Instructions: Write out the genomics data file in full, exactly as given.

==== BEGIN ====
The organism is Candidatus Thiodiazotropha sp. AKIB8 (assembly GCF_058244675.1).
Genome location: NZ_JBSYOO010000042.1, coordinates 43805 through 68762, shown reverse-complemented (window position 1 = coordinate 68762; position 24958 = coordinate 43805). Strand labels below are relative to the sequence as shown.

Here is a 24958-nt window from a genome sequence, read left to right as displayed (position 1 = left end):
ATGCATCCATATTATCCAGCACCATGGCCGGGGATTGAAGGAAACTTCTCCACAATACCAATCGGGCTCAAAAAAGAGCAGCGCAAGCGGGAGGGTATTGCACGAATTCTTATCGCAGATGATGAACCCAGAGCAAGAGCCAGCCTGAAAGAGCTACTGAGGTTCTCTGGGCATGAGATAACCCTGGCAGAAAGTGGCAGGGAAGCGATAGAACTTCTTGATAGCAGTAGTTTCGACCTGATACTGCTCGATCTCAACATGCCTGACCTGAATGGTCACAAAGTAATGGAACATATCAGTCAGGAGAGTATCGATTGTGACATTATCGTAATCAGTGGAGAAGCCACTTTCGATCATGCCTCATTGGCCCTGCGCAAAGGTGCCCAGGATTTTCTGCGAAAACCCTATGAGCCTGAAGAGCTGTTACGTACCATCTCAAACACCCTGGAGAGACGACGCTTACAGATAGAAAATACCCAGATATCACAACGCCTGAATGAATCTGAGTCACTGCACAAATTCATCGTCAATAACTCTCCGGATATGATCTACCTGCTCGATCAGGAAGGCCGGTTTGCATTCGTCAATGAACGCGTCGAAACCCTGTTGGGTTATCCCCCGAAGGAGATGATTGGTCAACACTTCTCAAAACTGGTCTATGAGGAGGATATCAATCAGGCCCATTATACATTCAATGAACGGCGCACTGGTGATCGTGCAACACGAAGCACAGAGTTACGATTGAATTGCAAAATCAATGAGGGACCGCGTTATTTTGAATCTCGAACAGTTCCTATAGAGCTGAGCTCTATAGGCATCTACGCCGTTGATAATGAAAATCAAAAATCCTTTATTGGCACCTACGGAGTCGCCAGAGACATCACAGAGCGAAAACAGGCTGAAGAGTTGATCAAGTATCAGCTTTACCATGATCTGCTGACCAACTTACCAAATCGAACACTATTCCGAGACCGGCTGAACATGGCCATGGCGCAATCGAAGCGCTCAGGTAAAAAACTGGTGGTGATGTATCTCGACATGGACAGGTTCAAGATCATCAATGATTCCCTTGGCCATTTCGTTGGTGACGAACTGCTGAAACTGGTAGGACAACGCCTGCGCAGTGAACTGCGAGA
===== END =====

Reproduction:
The organism is Candidatus Thiodiazotropha sp. AKIB8 (assembly GCF_058244675.1).
Genome location: NZ_JBSYOO010000042.1, coordinates 43805 through 68762, shown reverse-complemented (window position 1 = coordinate 68762; position 24958 = coordinate 43805). Strand labels below are relative to the sequence as shown.

Here is a 24958-nt window from a genome sequence, read left to right as displayed (position 1 = left end):
ATGCATCCATATTATCCAGCACCATGGCCGGGGATTGAAGGAAACTTCTCCACAATACCAATCGGGCTCAAAAAAGAGCAGCGCAAGCGGGAGGGTATTGCACGAATTCTTATCGCAGATGATGAACCCAGAGCAAGAGCCAGCCTGAAAGAGCTACTGAGGTTCTCTGGGCATGAGATAACCCTGGCAGAAAGTGGCAGGGAAGCGATAGAACTTCTTGATAGCAGTAGTTTCGACCTGATACTGCTCGATCTCAACATGCCTGACCTGAATGGTCACAAAGTAATGGAACATATCAGTCAGGAGAGTATCGATTGTGACATTATCGTAATCAGTGGAGAAGCCACTTTCGATCATGCCTCATTGGCCCTGCGCAAAGGTGCCCAGGATTTTCTGCGAAAACCCTATGAGCCTGAAGAGCTGTTACGTACCATCTCAAACACCCTGGAGAGACGACGCTTACAGATAGAAAATACCCAGATATCACAACGCCTGAATGAATCTGAGTCACTGCACAAATTCATCGTCAATAACTCTCCGGATATGATCTACCTGCTCGATCAGGAAGGCCGGTTTGCATTCGTCAATGAACGCGTCGAAACCCTGTTGGGTTATCCCCCGAAGGAGATGATTGGTCAACACTTCTCAAAACTGGTCTATGAGGAGGATATCAATCAGGCCCATTATACATTCAATGAACGGCGCACTGGTGATCGTGCAACACGAAGCACAGAGTTACGATTGAATTGCAAAATCAATGAGGGACCGCGTTATTTTGAATCTCGAACAGTTCCTATAGAGCTGAGCTCTATAGGCATCTACGCCGTTGATAATGAAAATCAAAAATCCTTTATTGGCACCTACGGAGTCGCCAGAGACATCACAGAGCGAAAACAGGCTGAAGAGTTGATCAAGTATCAGCTTTACCATGATCTGCTGACCAACTTACCAAATCGAACACTATTCCGAGACCGGCTGAACATGGCCATGGCGCAATCGAAGCGCTCAGGTAAAAAACTGGTGGTGATGTATCTCGACATGGACAGGTTCAAGATCATCAATGATTCCCTTGGCCATTTCGTTGGTGACGAACTGCTGAAACTGGTAGGACAACGCCTGCGCAGTGAACTGCGAGA